The Pastitsada specifically calls out the use of rooster, as compared to hen legs (it can also be made with beef). 

It was a new word and spice mix for me, and Katerina described it as a combination of cinnamon, pepper, nutmeg, cumin, ground cloves, and bay leaves.  You’ll notice those are some seriously potent spices, and I figured that the dish would be really strong and heavy.   Hmmmm….

It’s also made with a lot of dry red wine, and as everyone knows, wine makes it taste better.  I could delve into culinary chemistry, and the describe how the ionic flux in the wine molecules affects the other ingredients, but trust me; wine just makes it taste better.

The Pastitsada specifically calls out the use of rooster, as compared to hen legs (it can also be made with beef). 

When I asked about the wine that Katerina was using, she had Spyros pour us some, and it was a surprising experience.  The initial taste profile gave it a bubbly texture.  Like a red Champagne.  It was crazy.  I don’t know if it’s always like that, or it was a reflection of the other foods we had been eating, but each time I had the same bubbly experience.  I really wish I would have gotten the name of the wine, because it was very interesting.

Eating the greek food

As Katerina was completing the various dishes, it was tasting time.  First up was the Santorini salad which we all prepared ourselves.  It normally uses Mizithra cheese (soft goat cheese from Crete), and I’m not a cheese guy, so I gave mine to Heidi.  There was also fresh tomato, olives, caper leaves, and dried bread.  And like all food in Greece, liberal amounts of olive oil were used.  Very nice indeed.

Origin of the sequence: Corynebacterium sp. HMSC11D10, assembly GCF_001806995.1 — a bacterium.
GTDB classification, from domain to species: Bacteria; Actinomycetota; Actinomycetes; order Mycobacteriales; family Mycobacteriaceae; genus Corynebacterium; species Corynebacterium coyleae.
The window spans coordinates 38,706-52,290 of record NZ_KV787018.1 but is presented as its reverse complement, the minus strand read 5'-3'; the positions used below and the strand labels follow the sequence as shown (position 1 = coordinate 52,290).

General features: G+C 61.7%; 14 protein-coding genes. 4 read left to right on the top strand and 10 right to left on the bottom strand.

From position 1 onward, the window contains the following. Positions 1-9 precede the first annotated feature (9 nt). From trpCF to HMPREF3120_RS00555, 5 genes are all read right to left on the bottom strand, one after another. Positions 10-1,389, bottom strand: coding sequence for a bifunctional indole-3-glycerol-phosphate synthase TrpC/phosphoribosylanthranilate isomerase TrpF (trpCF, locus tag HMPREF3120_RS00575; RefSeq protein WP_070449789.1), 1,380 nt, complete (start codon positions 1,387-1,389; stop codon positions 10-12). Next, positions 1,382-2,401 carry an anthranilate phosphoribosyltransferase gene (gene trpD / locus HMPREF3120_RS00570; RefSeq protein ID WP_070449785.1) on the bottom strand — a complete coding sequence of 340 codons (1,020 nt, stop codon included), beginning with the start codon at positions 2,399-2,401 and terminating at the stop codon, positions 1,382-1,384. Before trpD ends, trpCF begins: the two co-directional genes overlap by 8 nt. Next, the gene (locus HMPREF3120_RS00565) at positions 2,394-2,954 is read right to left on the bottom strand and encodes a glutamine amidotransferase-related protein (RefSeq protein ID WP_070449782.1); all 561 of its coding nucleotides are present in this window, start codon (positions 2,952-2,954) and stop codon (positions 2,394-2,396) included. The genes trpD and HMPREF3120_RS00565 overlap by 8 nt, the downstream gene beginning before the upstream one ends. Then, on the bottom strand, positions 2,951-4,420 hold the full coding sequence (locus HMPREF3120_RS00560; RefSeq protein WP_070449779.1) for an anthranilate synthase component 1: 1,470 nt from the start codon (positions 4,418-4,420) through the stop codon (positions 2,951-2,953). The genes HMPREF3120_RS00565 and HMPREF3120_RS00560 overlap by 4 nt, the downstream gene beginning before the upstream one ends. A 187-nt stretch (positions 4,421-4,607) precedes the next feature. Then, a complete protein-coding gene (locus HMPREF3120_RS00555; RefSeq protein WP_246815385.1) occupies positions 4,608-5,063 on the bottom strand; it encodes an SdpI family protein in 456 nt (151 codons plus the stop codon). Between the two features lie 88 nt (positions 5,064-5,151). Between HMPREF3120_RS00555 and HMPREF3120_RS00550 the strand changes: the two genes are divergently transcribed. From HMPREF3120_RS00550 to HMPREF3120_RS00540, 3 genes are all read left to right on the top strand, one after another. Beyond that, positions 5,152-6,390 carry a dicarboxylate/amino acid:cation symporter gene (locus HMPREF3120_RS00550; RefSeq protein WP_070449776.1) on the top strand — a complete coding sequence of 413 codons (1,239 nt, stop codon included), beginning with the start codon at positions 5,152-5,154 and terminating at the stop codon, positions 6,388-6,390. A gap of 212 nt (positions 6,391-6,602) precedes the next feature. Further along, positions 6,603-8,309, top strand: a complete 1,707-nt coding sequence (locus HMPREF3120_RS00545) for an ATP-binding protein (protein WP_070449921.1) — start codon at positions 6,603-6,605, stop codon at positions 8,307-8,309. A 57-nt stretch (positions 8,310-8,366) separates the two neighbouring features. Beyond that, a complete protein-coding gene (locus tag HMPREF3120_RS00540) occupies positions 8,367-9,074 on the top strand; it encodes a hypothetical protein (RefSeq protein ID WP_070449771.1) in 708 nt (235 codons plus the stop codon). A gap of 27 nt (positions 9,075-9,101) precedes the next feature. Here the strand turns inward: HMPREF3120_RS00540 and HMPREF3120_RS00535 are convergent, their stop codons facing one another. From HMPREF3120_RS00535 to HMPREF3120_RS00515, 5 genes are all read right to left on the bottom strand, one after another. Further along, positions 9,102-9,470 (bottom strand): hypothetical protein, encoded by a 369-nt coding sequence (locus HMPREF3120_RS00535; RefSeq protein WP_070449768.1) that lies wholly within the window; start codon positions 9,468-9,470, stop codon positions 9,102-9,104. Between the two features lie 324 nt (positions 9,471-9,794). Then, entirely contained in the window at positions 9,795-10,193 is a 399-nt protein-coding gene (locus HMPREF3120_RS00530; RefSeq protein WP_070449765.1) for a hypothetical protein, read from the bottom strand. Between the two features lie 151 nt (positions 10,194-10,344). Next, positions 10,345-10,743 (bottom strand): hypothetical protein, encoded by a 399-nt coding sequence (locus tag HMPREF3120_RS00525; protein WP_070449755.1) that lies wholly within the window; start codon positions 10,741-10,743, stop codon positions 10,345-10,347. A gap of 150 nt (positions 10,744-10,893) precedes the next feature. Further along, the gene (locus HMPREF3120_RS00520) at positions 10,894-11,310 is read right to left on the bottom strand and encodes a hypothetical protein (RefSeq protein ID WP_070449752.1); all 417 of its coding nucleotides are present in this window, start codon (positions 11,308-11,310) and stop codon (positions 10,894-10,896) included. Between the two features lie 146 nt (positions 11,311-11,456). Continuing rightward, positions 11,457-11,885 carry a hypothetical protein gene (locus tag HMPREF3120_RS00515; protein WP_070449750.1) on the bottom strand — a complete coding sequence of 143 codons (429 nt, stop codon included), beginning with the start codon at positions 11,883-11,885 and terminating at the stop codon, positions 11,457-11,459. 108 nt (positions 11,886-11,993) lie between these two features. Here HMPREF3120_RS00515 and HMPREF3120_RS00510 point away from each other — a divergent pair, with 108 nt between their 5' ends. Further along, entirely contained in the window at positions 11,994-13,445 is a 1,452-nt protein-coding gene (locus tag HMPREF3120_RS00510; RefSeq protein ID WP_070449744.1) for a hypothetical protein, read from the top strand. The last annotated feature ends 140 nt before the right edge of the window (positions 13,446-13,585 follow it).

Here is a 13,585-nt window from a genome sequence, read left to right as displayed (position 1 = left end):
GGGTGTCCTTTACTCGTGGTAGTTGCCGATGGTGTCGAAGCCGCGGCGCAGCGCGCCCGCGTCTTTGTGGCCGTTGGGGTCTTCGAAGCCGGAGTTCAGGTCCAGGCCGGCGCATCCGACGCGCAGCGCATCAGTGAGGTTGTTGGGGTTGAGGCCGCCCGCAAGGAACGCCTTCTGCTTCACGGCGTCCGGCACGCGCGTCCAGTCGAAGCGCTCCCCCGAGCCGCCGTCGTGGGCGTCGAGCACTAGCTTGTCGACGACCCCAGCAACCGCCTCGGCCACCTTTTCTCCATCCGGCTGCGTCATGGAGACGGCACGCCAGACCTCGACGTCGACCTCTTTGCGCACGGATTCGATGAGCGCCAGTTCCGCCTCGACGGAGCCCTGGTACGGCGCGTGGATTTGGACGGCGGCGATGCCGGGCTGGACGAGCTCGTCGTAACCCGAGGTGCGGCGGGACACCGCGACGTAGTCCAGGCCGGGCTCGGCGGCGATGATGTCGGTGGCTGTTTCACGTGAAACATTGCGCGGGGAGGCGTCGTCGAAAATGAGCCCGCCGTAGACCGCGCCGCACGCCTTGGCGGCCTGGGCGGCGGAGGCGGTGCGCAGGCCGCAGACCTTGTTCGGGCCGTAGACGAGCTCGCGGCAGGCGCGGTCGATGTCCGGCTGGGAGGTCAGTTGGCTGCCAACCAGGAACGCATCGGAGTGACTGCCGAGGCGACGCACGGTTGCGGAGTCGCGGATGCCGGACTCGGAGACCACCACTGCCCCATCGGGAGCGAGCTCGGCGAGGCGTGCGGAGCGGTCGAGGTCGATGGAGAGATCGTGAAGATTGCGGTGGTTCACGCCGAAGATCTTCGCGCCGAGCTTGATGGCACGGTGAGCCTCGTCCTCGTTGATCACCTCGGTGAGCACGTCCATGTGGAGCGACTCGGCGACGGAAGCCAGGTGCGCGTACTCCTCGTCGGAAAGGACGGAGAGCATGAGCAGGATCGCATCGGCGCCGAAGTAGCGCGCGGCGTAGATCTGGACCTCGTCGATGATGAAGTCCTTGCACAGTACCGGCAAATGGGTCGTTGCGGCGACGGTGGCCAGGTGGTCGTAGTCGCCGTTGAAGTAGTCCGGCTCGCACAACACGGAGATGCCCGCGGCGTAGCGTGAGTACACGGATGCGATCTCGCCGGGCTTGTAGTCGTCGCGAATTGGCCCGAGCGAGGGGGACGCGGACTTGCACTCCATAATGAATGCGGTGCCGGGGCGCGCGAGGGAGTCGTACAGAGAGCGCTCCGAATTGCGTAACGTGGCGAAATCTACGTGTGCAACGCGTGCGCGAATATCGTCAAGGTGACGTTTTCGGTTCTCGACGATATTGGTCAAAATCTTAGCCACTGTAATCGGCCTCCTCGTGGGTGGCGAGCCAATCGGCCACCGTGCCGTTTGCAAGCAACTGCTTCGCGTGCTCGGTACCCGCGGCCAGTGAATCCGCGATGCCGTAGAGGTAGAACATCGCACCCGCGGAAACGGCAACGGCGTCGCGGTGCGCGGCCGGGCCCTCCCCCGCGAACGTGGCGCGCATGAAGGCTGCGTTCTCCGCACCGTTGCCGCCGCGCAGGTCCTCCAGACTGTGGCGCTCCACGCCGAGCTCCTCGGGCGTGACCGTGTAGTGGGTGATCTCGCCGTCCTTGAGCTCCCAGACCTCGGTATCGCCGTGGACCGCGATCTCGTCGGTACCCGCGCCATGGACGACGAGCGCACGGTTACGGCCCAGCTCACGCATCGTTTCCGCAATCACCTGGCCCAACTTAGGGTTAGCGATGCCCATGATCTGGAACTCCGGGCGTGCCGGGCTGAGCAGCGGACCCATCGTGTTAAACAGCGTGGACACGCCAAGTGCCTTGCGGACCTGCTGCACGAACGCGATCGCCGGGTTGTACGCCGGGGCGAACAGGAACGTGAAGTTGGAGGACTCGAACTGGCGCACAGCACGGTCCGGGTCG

Athens cooking class greek food

Next up was the Fava soup.  Initially I thought it was OK, but as I ate it, I really started to enjoy it.  And yes, I was scraping the bowl at the end.  Heidi even offered me some of hers.  I think it would be a great soup to have on a cold day.  Greek comfort food!

Now for the big unknown, the Pastitsada.  The nature of the spices gave me pause, but Katerina explained exactly how she applied the spetsieriko to the rooster and how to properly cook it.  And did I mention the red wine?  It’s a pasta dish, and the flavor was remarkable.  It wasn’t strong as I expected, but the tender meat in conjunction with the pasta and olive oil makes for a tasty dish.

And finally for the dessert, the Milk Pie.  We ate it straight out of the oven, and it was so nice.  I like my custard dishes on the cold side, so we wound up taking some of the dessert home.  I don’t know how to say “Doggie Bag” in Greek, but that’s what we left with.

dessert, Greek Milk Pie

Athens cooking class Wrap Up

Katerina was a great host and chef, and Spyros was excellent as well.  We all had a good time, and it was a great family food experience.  Many thanks to both of them for providing an amazing Greek cooking class.

But I’m not through!  Remember the deli/shop I mentioned at the beginning of the post?  Well, before we left, I was able to check it out, and even though I’m not a Foodie, they had so many different sauces, spices, and various flavors of olive oil.  If you consider yourself a Food Fan, and you find yourself in Athens, I consider Yoleni’s a must stop.  They also have an online shop so that you can order from their large selection of products.


When looking for cooking classes in Athens Greece, you should book with
Yoleni’s Greek Gastronomy Center
Address:  Solonos 9, 10671, Attica, Athens, Greece
Phone:  +30 212 22 23 623

Coming soon our guide to Athens with Teens!

Have you been to Athens?  Did you try a Greek cooking class?  Tell us about your experience or if you have visited Yoleni’s.

Come on and tell us what you think!